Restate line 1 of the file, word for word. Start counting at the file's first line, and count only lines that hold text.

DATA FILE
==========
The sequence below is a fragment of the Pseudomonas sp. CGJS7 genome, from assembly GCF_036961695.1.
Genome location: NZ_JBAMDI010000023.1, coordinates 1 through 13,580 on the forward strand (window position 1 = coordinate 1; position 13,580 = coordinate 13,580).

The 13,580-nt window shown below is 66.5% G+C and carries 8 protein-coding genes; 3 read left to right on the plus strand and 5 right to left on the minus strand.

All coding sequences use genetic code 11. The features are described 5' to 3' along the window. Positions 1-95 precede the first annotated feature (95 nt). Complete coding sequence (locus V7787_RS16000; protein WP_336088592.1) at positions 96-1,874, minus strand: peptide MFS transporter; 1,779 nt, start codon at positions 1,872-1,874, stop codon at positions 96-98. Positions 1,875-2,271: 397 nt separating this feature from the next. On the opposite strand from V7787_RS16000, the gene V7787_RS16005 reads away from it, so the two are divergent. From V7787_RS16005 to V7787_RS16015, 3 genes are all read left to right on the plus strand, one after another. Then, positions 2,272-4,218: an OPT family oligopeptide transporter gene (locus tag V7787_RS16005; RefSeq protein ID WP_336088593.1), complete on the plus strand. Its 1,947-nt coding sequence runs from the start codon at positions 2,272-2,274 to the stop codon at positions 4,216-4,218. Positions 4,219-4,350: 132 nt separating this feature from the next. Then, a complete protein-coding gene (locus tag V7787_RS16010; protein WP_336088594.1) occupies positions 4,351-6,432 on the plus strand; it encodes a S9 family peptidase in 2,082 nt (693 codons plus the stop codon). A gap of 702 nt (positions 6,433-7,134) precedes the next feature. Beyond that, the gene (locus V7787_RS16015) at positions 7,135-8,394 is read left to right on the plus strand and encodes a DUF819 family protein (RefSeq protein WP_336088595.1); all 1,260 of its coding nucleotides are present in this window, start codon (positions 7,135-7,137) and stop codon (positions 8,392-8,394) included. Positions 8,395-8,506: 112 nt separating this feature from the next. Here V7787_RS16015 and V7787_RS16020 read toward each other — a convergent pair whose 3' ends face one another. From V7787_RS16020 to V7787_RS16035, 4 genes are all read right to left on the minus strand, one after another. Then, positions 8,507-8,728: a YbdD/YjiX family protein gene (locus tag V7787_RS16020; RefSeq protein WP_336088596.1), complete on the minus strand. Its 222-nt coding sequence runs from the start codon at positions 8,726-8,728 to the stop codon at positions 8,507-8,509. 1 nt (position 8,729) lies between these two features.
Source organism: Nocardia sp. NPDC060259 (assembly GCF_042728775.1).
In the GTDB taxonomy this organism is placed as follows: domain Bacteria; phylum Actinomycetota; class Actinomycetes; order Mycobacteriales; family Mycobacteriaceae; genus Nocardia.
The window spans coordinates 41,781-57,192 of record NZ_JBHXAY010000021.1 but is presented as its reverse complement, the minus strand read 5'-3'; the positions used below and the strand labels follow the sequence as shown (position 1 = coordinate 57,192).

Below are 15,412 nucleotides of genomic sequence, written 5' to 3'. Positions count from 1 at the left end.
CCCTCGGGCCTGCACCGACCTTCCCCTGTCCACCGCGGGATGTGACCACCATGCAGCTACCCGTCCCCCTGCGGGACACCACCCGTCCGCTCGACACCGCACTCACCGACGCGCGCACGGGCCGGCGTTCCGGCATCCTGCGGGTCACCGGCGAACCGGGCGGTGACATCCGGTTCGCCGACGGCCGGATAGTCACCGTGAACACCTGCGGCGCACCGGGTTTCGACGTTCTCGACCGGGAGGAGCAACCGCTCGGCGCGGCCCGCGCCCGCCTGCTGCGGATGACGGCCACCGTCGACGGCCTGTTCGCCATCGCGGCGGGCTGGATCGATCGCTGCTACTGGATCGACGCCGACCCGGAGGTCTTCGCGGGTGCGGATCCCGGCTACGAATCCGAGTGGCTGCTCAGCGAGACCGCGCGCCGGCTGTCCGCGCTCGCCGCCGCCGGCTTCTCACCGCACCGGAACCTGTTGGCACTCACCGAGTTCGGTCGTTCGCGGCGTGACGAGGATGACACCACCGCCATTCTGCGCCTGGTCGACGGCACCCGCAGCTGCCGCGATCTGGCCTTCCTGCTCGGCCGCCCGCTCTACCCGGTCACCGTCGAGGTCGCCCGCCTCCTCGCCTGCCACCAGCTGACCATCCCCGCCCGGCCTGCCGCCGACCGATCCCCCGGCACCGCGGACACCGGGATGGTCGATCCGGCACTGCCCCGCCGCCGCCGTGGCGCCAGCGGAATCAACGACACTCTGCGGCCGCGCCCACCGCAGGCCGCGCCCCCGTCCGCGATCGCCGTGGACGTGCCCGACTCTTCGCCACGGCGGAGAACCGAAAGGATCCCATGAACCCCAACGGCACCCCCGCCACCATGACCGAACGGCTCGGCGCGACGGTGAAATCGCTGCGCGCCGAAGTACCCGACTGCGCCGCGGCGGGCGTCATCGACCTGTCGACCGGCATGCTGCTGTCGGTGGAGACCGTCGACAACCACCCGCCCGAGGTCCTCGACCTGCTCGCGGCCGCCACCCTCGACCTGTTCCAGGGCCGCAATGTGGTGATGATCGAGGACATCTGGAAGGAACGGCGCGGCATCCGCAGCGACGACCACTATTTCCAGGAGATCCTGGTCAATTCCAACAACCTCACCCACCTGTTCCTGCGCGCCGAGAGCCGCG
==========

The sequence below is a fragment of the Pseudomonas sp. CGJS7 genome, from assembly GCF_036961695.1.